Meanwhile, majorities in the region—Turkey, Jordan, Lebanon, Israel and the Palestinian territories—are concerned that the violence in Syria will spread to neighboring countries. But, with the exception of Jordan, most oppose either Arab or Western countries sending arms and military supplies to anti-government groups in Syria.
4 Drone Warfare: Washington’s use of drones to target extremists in countries such as Pakistan, Yemen and Somalia is likely to continue to fuel anti-American sentiment because it is widely opposed around the world. Among the 39 nations surveyed by the Pew Research Center in 2013, half or more of the public in 31 countries disapproved of such military action. But U.S. drone strikes could well continue in 2014. Half of Americans say such actions have made the United States safer from terrorism.
5 Privacy: In 2013, the world learned a lot about the U.S. government’s surveillance methods from Edward Snowden, a former security contractor for the National Security Agency. The leaks stirred controversy in the U.S. and with allies, and there’s no sign Snowden is done spilling NSA secrets.
A number of European publics reject the idea that national governments are justified in collecting the telephone and internet data of citizens in other allied countries, even as part of the effort to protect national security. This includes nearly three-quarters of the Germans, more than half of the French and Swedes and more than four-in-ten British, according to a German Marshall Fund survey. But more than twice as many Americans say that the NSA’s surveillance program has made the country safer from terrorism than think such activities have made the nation less safe.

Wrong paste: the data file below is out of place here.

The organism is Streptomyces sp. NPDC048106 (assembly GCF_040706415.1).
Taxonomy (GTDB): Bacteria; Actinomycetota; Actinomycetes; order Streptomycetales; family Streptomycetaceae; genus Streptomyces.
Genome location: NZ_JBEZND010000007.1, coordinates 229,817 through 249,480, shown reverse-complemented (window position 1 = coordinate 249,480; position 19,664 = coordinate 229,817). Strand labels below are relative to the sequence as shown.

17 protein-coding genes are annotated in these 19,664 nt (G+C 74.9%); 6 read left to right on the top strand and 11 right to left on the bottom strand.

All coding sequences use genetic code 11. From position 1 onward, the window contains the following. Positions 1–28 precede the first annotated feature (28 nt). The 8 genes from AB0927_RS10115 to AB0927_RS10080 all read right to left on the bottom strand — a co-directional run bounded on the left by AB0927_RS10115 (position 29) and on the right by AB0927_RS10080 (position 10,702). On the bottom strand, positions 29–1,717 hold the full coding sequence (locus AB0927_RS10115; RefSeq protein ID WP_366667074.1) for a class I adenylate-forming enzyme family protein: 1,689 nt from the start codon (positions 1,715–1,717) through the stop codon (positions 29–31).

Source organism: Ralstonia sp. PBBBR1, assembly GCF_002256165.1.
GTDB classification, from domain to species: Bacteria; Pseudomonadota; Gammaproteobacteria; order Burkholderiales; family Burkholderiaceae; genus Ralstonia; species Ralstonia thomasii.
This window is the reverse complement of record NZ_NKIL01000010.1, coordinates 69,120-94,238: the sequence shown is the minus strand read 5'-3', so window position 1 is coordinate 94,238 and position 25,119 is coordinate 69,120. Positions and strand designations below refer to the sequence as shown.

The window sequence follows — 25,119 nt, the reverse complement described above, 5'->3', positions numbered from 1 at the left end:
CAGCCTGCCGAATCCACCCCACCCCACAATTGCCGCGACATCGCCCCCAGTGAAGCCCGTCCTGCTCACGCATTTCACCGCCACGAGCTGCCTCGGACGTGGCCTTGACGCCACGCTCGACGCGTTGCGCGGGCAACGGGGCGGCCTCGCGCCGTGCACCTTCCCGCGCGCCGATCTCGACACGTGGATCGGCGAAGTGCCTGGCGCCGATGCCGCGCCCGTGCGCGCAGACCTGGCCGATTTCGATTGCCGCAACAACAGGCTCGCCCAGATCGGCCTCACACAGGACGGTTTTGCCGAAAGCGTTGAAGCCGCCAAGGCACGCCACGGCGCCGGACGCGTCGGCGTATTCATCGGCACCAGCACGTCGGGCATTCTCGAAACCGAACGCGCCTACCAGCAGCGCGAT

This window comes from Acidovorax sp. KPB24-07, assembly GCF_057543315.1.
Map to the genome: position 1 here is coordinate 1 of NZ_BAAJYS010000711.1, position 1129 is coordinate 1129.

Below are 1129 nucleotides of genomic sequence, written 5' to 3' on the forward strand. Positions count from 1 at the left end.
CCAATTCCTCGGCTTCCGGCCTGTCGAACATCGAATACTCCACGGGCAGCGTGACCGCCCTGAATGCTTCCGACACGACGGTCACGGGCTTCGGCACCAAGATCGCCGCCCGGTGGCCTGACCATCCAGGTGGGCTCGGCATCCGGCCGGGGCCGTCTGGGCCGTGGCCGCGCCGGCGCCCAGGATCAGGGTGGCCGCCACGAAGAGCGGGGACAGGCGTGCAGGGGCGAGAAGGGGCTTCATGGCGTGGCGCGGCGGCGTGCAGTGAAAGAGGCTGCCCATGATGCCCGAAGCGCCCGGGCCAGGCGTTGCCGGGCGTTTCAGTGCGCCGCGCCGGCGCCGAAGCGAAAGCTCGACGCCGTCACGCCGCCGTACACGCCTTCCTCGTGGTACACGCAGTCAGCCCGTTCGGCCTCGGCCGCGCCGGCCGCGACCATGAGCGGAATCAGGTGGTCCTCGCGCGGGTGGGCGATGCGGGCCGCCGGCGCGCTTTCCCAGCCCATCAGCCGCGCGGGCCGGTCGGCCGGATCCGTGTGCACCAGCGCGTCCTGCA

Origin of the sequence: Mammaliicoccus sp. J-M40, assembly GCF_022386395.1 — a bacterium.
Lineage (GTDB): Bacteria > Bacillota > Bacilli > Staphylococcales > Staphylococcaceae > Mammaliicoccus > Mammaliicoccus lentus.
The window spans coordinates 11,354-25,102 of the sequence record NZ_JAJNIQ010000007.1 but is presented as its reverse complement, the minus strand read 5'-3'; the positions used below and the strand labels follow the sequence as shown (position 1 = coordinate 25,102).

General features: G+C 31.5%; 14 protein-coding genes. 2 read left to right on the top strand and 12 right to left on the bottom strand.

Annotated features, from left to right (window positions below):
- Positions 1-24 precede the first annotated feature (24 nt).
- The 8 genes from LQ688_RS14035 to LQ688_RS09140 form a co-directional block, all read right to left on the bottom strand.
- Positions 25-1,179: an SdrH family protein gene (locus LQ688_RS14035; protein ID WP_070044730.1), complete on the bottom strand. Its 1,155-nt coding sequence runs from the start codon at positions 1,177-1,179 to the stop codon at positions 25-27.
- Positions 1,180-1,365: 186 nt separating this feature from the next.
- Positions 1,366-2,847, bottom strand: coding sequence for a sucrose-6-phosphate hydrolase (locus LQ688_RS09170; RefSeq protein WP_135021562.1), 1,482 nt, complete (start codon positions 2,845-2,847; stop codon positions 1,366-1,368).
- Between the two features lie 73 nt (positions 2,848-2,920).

6 Inequality: President Obama’s singling out inequality as “the defining challenge of our time” signals a new focus on income and wealth disparities in 2014. A 2013 report from the Organization for Economic Cooperation and Development (OECD) found that income inequality among OECD countries “has increased by more over the past three years to the end of 2010 than in the previous twelve.” Emerging market economies face similar challenges, the organization found.
Not surprisingly, economic inequality is a common concern for publics around the world, according to a Pew Research Center survey of 39 nations. Most people agree that the economic system favors the wealthy. Majorities in most countries say the gap between the rich and the poor has increased in the past five years. This attitude is particularly prevalent among those who live in advanced economies. And at least half the publics in most countries say the wealth gap is a very big problem in their nation, with developing economies expressing especially high levels of anxiety.
Notwithstanding these concerns, and somewhat contrary to President Obama’s assertion, nearly every public surveyed wants the government to focus on creating jobs or taming inflation as a top priority, rather than on reducing economic inequality. This is particularly evident in the United States, where less than half the public says the gap between the rich and the poor is a very big problem and just roughly one-in-six want inequality to be the government’s top economic concern.
Topics: Foreign Affairs and Policy
Bruce Stokes is director of global economic attitudes at Pew Research Center.